Skip to main content
Cultural Fragrances

Cultural Fragrances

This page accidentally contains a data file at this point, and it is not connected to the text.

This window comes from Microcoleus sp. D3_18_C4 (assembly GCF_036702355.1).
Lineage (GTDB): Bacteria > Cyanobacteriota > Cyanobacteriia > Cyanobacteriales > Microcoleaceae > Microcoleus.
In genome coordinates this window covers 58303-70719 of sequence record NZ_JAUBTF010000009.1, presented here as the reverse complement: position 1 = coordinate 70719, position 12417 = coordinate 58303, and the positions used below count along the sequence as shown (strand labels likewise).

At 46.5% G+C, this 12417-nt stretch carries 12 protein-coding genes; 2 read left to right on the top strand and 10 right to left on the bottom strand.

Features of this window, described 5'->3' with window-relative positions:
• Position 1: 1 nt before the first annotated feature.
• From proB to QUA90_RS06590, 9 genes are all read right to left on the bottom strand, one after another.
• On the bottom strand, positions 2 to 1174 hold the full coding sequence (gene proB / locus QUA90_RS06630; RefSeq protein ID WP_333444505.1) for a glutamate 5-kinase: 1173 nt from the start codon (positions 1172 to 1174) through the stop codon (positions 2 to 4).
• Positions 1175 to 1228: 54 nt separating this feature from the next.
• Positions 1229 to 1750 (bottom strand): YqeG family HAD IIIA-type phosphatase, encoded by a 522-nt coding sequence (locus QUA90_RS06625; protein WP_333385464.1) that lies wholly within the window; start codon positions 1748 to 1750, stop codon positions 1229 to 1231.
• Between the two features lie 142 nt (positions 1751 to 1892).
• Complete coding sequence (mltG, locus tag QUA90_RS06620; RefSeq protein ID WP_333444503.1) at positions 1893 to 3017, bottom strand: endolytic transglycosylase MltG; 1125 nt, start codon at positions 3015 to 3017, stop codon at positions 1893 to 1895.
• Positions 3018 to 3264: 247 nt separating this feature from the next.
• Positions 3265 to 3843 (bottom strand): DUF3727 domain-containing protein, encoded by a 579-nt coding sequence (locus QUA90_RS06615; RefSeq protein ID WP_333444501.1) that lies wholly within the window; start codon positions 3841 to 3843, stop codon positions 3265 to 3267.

Perfumes and fragrances can be traced to multiple ancient cultures, most notably to the ancient Egyptian civilization. In fact, Egyptians associated their perfumes with the gods: The fragrances were considered to be the sweat of the sun god, Ra. Given the influences of ancient Egypt on the ancient Roman and Greek civilizations, the use of scents spread throughout the ancient world. Other ancient cultures, such as ancient Iranians and the ancient Chinese, also prized fragrances, though the Chinese used scent in the form of incense instead of perfumes to be worn. Ancient perfume varied in many respects from modern fragrances. In ancient Egypt, frankincense, opopanax, and myrrh were used. Throughout ancient Africa, various scented oils were used as sun protection as well as for their smell. In Mesopotamia and Babylonia, favored scents included cedar, myrrh, frankincense, and cypress. Most of the substances that were the source of scents were plant-based, ranging from flowers to resins and woods. Perfumes and fragrances can be traced to multiple ancient cultures, most notably to the ancient Egyptian civilization. In fact, Egyptians associated their perfumes with the gods: The fragrances were considered to be the sweat of the sun god, Ra. Given the influences of ancient Egypt on the ancient Roman and Greek civilizations, the use of scents spread throughout the ancient world. Other ancient cultures, such as ancient Iranians and the ancient Chinese, also prized fragrances, though the Chinese used scent in the form of incense instead of perfumes to be worn